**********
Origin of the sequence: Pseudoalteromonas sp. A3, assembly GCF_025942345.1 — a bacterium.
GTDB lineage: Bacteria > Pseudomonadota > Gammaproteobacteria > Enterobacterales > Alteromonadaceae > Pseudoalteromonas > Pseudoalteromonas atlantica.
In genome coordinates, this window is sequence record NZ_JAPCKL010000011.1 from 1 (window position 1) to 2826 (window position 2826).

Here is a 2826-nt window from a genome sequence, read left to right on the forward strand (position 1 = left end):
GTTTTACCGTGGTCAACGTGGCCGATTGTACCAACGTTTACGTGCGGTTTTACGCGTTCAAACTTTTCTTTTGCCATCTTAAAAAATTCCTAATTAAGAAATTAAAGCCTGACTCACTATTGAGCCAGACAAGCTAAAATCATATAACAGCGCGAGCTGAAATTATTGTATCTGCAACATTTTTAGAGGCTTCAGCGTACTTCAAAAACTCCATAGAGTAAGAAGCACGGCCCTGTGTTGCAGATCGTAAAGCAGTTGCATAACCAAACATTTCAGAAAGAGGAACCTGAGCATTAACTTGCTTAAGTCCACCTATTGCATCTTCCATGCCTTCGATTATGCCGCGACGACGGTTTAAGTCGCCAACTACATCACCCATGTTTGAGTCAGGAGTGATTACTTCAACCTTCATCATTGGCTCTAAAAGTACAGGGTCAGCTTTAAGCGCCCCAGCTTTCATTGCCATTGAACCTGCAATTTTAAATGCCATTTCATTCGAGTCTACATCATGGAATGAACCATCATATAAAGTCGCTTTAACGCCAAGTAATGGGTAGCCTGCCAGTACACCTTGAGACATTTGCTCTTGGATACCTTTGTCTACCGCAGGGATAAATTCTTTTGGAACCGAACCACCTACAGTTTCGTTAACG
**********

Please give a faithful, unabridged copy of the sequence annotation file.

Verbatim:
Origin of the sequence: Pseudoalteromonas sp. A3, assembly GCF_025942345.1 — a bacterium.
GTDB lineage: Bacteria > Pseudomonadota > Gammaproteobacteria > Enterobacterales > Alteromonadaceae > Pseudoalteromonas > Pseudoalteromonas atlantica.
In genome coordinates, this window is sequence record NZ_JAPCKL010000011.1 from 1 (window position 1) to 2826 (window position 2826).

Here is a 2826-nt window from a genome sequence, read left to right on the forward strand (position 1 = left end):
GTTTTACCGTGGTCAACGTGGCCGATTGTACCAACGTTTACGTGCGGTTTTACGCGTTCAAACTTTTCTTTTGCCATCTTAAAAAATTCCTAATTAAGAAATTAAAGCCTGACTCACTATTGAGCCAGACAAGCTAAAATCATATAACAGCGCGAGCTGAAATTATTGTATCTGCAACATTTTTAGAGGCTTCAGCGTACTTCAAAAACTCCATAGAGTAAGAAGCACGGCCCTGTGTTGCAGATCGTAAAGCAGTTGCATAACCAAACATTTCAGAAAGAGGAACCTGAGCATTAACTTGCTTAAGTCCACCTATTGCATCTTCCATGCCTTCGATTATGCCGCGACGACGGTTTAAGTCGCCAACTACATCACCCATGTTTGAGTCAGGAGTGATTACTTCAACCTTCATCATTGGCTCTAAAAGTACAGGGTCAGCTTTAAGCGCCCCAGCTTTCATTGCCATTGAACCTGCAATTTTAAATGCCATTTCATTCGAGTCTACATCATGGAATGAACCATCATATAAAGTCGCTTTAACGCCAAGTAATGGGTAGCCTGCCAGTACACCTTGAGACATTTGCTCTTGGATACCTTTGTCTACCGCAGGGATAAATTCTTTTGGAACCGAACCACCTACAGTTTCGTTAACG